Personal Stories

Most of us know of undocumented people and their families living among us: we share neighborhoods, we play sports together, our kids go to the same schools.

Since the last Presidential election, the lives of these families have changed in every way imaginable. Now they wake up and go to sleep with the fear of someone being deported – usually a mother or father – and family life torn apart.
Here are some stories of people we know and love. These stories are about real people with fictionalized names who live here in Monterey County. They are the ones who motivate us.

It is because of them that the Immigration Task Force exists and why it stands in defense of the most vulnerable members of our community.

Mateo. Luis. Oscar.


They left their families and headed out from deep in central Mexico north to California. They were caught by border patrol soon after they crossed. Released, they crossed again. This time, they made it. Teens do things like that.

They’re in their 30s now. They’ve lived almost half their lives in Monterey County. Each is talented, kind, motivated. They’ve become highly skilled craftsmen. One has an incredible eye for photography. One loves his Reggae and has the best laugh ever. One is a runner with a philosophic soul. He works in construction, but studies to become a physical therapist. He is in love.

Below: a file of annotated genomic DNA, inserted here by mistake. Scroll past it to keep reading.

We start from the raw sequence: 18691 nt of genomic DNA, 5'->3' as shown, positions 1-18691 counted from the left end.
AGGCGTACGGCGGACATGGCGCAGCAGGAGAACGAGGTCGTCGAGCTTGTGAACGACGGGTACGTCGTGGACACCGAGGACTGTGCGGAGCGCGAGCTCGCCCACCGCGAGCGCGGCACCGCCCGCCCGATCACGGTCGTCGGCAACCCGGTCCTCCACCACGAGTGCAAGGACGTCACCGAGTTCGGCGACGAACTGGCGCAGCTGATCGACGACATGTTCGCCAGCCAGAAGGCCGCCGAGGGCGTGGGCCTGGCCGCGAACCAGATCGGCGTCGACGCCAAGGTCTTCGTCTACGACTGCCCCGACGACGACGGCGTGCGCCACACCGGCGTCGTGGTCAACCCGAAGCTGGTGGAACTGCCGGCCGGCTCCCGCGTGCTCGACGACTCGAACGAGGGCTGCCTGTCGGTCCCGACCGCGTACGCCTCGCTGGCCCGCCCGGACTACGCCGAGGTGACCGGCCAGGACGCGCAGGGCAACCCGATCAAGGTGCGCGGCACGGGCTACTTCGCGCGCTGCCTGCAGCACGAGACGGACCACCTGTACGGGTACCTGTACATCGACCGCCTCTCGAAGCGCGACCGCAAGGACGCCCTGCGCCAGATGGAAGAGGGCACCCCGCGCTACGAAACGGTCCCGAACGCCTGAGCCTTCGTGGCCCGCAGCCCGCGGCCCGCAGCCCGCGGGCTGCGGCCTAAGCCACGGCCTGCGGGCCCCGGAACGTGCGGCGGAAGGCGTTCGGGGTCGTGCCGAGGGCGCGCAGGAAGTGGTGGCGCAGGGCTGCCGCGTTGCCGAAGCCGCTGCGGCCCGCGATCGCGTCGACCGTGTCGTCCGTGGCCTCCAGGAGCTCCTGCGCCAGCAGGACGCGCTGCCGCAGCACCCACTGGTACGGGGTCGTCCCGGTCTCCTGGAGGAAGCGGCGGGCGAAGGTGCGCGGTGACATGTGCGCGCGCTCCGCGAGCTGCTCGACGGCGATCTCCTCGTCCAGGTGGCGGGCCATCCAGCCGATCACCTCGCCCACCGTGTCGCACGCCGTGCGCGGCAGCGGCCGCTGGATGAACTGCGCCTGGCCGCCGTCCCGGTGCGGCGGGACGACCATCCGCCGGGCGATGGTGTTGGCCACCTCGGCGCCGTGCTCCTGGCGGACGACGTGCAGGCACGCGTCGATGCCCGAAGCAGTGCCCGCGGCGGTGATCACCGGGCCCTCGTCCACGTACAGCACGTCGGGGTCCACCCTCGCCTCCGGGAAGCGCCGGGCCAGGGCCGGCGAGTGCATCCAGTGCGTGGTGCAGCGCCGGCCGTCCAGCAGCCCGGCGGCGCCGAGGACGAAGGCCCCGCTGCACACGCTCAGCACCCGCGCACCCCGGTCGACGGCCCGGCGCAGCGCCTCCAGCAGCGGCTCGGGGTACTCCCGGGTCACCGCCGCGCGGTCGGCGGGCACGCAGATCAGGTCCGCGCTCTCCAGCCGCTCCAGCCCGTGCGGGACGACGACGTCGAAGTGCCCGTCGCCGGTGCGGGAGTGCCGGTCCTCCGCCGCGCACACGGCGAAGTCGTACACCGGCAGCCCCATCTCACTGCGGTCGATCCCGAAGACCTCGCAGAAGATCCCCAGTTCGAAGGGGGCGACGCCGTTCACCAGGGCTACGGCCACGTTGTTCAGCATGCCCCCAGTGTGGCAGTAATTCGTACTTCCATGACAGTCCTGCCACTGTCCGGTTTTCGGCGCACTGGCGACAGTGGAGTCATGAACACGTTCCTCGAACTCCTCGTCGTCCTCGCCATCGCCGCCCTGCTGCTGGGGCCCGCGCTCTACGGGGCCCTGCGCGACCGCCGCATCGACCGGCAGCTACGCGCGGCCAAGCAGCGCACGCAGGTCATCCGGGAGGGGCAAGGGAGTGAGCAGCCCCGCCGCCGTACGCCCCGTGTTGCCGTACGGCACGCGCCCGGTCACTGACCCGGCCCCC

This one is the one I call ‘mijo’ – my son. He’s really the first friend I made when I moved to Monterey and the son I wish I’d had. A friend recommended him to me for a job at my house. We hit it off, using a wild mix of Spanglish and radio music to bond. Over the years, his English and my Spanish improved. We hang, meet for lunch. He stops by and we catch up. He’s supported me after tremendous loss. My mom loved him immediately when she met him.

Today, my friends are technically criminals. ICE and the administration are casting a wide net to catch ‘bad hombres’, which now include those who simply crossed an invisible line that separates the U.S. and Mexico.

My friends are in double jeopardy. They had the audacity to cross the line twice. They’ve tried not to let the increasing pressure get to them, but I know it does. I’ve seen it in their faces. They drive carefully. Luis doesn’t go to Reggae jams as much any more. They dress to not stand out. I hardly see two of them at all since ICE has been around.

Mateo. Luis. Oscar. I would never want to imagine a life without them. This is why I resist.

My students

For thirty-five years I taught English as a Second Language to immigrants, many of them undocumented. Most came for economic reasons, some were political refugees, some were fleeing violence and oppression. They were nothing like the dark menace politicians have invented. They were the hardest working people I have ever met.